MAC cosmetics launched a nostalgic collaboration collection this summer, a Troll Doll-themed one, which coincides with the release of a Trolls movie. Interestingly, both the film and the MAC collection come several years after a handful of lawsuits in connection with the popular 1990's toys.
As you may not know, the troll doll, which at least one court has described as “ugly but somehow endearing ... with oversized heads, big grins, pot bellies, and frizzy hair,” was created by Thomas Dam, a Danish woodworker and fisherman, in the 1950’s. In 1962, he began selling them in the U.S. through his company, Dam Things Establishment. While Dam enjoyed copyright protection for the dolls in Denmark, he encountered issues upon expanding into the U.S. market. In particular, he registered the design with the U.S. Copyright Office in 1965, but because the dolls had been sold in the U.S. before the copyright was issued, the design was deemed to be in the public domain in the U.S., making the copyright invalid and the design free for all to use.
In 1994, however, Congress enacted the Uruguay Round Amendment Act (URAA), which amended U.S. copyright law, aligning it more closely with the requirements set forth by the Berne Convention, an international copyright treaty to which both Denmark and the U.S. are parties. The effect: the copyrights for many foreign works that had been declared to be in the public domain were restored in the U.S., including that for the troll doll, which received restored copyright registration status in 1996.
With the background out of the way, a number of lawsuits followed the restoration of the troll doll copyright in the U.S.
Wal-Mart and Uneeda Doll
One of the first suits filed by Troll Company (a subsidiary of Dam’s original Dam Things company) stems from a deal between Dam and a New York-based doll company, Uneeda Doll. The two parties entered into a licensing agreement in 1964 under which Uneeda Doll would make and sell a line of troll dolls under the name Wish-niks. It did so until about 1984, after which the right to sell the dolls was granted to Troll Company.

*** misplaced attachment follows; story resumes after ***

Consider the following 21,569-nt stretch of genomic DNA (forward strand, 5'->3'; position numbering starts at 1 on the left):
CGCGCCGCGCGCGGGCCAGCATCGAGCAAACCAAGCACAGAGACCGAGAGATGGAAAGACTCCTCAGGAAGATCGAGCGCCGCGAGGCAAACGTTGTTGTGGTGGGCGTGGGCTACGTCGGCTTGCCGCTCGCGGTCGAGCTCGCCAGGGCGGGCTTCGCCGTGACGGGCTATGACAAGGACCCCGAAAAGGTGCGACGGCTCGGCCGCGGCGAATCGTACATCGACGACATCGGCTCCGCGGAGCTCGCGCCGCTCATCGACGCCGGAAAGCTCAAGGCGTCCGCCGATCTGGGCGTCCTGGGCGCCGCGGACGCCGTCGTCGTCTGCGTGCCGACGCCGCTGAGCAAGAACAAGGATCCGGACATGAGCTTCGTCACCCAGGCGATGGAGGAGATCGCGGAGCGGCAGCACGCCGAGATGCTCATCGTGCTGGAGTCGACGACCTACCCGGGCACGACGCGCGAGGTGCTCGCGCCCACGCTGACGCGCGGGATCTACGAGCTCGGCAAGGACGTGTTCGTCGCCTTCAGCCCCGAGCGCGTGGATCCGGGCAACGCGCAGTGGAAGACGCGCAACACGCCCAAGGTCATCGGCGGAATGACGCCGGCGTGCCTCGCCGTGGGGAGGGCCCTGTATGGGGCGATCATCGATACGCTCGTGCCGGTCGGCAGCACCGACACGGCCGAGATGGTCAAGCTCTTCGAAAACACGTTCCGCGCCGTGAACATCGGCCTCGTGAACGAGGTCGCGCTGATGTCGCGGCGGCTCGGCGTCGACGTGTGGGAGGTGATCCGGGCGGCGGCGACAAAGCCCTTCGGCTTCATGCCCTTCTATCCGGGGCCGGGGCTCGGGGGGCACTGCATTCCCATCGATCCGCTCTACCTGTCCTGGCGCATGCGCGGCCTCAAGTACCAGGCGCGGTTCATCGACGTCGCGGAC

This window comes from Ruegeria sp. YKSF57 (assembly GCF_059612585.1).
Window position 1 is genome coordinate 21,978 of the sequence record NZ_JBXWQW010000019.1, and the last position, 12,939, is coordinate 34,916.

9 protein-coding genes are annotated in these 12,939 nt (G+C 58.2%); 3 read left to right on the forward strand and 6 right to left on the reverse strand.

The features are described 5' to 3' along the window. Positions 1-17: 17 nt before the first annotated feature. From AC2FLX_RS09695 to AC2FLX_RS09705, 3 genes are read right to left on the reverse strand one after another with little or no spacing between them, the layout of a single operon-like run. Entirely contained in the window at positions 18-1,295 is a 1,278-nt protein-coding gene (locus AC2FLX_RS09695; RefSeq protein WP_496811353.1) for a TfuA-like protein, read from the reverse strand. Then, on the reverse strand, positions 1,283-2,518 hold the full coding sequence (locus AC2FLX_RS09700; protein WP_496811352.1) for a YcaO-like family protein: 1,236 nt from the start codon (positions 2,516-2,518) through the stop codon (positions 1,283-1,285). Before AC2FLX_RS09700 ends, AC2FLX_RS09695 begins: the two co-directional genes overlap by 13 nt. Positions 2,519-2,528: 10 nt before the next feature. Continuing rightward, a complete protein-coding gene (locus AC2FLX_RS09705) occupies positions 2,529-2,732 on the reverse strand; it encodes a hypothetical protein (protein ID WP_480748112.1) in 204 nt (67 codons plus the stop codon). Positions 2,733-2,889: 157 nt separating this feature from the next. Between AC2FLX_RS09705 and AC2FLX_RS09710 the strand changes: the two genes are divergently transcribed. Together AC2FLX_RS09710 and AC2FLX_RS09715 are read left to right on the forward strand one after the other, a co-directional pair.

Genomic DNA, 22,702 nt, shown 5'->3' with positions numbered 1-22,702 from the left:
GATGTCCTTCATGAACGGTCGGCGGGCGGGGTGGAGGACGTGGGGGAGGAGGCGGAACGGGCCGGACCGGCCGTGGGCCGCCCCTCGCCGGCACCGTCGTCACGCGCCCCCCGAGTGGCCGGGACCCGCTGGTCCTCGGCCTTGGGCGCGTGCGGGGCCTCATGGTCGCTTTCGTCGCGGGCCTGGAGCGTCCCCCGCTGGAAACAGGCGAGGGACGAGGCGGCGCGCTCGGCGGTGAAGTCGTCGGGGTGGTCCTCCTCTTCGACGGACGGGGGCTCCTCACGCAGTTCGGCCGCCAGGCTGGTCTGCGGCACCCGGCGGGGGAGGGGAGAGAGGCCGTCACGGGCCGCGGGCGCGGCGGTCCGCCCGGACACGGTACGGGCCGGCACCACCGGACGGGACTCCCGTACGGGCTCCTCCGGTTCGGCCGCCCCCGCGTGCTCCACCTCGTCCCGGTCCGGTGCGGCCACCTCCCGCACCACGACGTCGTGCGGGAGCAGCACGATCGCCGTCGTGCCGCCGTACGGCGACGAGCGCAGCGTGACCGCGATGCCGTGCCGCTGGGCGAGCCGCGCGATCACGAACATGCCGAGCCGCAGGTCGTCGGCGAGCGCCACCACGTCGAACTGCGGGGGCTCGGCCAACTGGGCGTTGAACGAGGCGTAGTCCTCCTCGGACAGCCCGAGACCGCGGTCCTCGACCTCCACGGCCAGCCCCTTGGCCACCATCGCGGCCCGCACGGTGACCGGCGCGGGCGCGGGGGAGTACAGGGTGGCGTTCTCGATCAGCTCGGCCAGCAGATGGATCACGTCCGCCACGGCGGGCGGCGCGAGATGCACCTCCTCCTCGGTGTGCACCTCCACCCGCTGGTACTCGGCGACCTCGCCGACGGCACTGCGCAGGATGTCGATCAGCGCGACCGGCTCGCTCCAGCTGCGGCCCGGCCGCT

Shortly after the restoration of the troll doll copyright and just as Troll Company was planning to relaunch the dolls in the U.S., it learned that Uneeda was planning to sell its Wish-nik trolls to Wal-Mart and in 1996, filed suit against the doll company. The Uneeda Doll Company, which has made millions of dollars manufacturing the troll dolls in the U.S., challenged the restoration. But the courts sided with Troll Company. The lower court prohibited Uneeda from manufacturing, distributing, or selling "Wish-nik" troll dolls, a decision that was upheld by the U.S. Court of Appeals for the Second Circuit – a federal court of appeals in New York – in 2002.
Several years later, in 2008, Troll Company took on Urban Outfitters, filing a copyright infringement suit against the Philadelphia-based hipster retailer in the Southern District of New York, a federal court in Manhattan. In its suit, Troll Co. claimed that “it holds the exclusive rights to produce and sell troll dolls with happy facial expressions and crazy hair in this country.” It further alleged that Urban Outfitters (and others) infringed its copyright by selling lookalike dolls – called Turf Trolls – in its stores. In addition to seeking that the defendant retailers cease all manufacturing and sales of the trolls, Troll Co. also sought monetary compensation from a list of retailers selling the offending trolls.